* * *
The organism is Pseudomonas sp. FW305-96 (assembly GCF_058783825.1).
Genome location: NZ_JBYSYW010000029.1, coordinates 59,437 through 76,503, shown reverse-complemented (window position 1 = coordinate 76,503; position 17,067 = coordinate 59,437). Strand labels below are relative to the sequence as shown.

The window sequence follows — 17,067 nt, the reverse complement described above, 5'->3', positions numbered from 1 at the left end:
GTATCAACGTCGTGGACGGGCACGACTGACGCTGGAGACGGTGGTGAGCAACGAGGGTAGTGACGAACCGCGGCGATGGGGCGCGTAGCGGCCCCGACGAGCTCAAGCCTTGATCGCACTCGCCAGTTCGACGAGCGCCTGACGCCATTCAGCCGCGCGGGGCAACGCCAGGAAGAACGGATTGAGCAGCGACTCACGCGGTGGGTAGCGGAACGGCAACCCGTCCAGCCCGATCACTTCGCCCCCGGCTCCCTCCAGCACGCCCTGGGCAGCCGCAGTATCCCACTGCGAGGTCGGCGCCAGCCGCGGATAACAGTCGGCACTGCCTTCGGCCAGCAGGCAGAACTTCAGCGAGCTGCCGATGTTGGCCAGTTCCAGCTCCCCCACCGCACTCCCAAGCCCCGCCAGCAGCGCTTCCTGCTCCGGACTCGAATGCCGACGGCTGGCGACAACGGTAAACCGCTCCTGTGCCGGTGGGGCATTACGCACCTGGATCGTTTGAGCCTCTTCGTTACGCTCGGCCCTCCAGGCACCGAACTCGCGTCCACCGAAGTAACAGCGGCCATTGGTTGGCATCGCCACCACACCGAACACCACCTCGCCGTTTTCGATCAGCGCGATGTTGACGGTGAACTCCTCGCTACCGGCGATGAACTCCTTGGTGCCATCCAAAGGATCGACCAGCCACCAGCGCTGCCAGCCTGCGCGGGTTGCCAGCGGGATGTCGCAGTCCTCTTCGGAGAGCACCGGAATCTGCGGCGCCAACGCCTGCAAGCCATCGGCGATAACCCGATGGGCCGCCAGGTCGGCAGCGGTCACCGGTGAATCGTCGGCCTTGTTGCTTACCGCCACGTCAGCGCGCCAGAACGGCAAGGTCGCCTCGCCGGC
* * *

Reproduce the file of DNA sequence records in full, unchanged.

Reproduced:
The organism is Pseudomonas sp. FW305-96 (assembly GCF_058783825.1).
Genome location: NZ_JBYSYW010000029.1, coordinates 59,437 through 76,503, shown reverse-complemented (window position 1 = coordinate 76,503; position 17,067 = coordinate 59,437). Strand labels below are relative to the sequence as shown.

The window sequence follows — 17,067 nt, the reverse complement described above, 5'->3', positions numbered from 1 at the left end:
GTATCAACGTCGTGGACGGGCACGACTGACGCTGGAGACGGTGGTGAGCAACGAGGGTAGTGACGAACCGCGGCGATGGGGCGCGTAGCGGCCCCGACGAGCTCAAGCCTTGATCGCACTCGCCAGTTCGACGAGCGCCTGACGCCATTCAGCCGCGCGGGGCAACGCCAGGAAGAACGGATTGAGCAGCGACTCACGCGGTGGGTAGCGGAACGGCAACCCGTCCAGCCCGATCACTTCGCCCCCGGCTCCCTCCAGCACGCCCTGGGCAGCCGCAGTATCCCACTGCGAGGTCGGCGCCAGCCGCGGATAACAGTCGGCACTGCCTTCGGCCAGCAGGCAGAACTTCAGCGAGCTGCCGATGTTGGCCAGTTCCAGCTCCCCCACCGCACTCCCAAGCCCCGCCAGCAGCGCTTCCTGCTCCGGACTCGAATGCCGACGGCTGGCGACAACGGTAAACCGCTCCTGTGCCGGTGGGGCATTACGCACCTGGATCGTTTGAGCCTCTTCGTTACGCTCGGCCCTCCAGGCACCGAACTCGCGTCCACCGAAGTAACAGCGGCCATTGGTTGGCATCGCCACCACACCGAACACCACCTCGCCGTTTTCGATCAGCGCGATGTTGACGGTGAACTCCTCGCTACCGGCGATGAACTCCTTGGTGCCATCCAAAGGATCGACCAGCCACCAGCGCTGCCAGCCTGCGCGGGTTGCCAGCGGGATGTCGCAGTCCTCTTCGGAGAGCACCGGAATCTGCGGCGCCAACGCCTGCAAGCCATCGGCGATAACCCGATGGGCCGCCAGGTCGGCAGCGGTCACCGGTGAATCGTCGGCCTTGTTGCTTACCGCCACGTCAGCGCGCCAGAACGGCAAGGTCGCCTCGCCGGC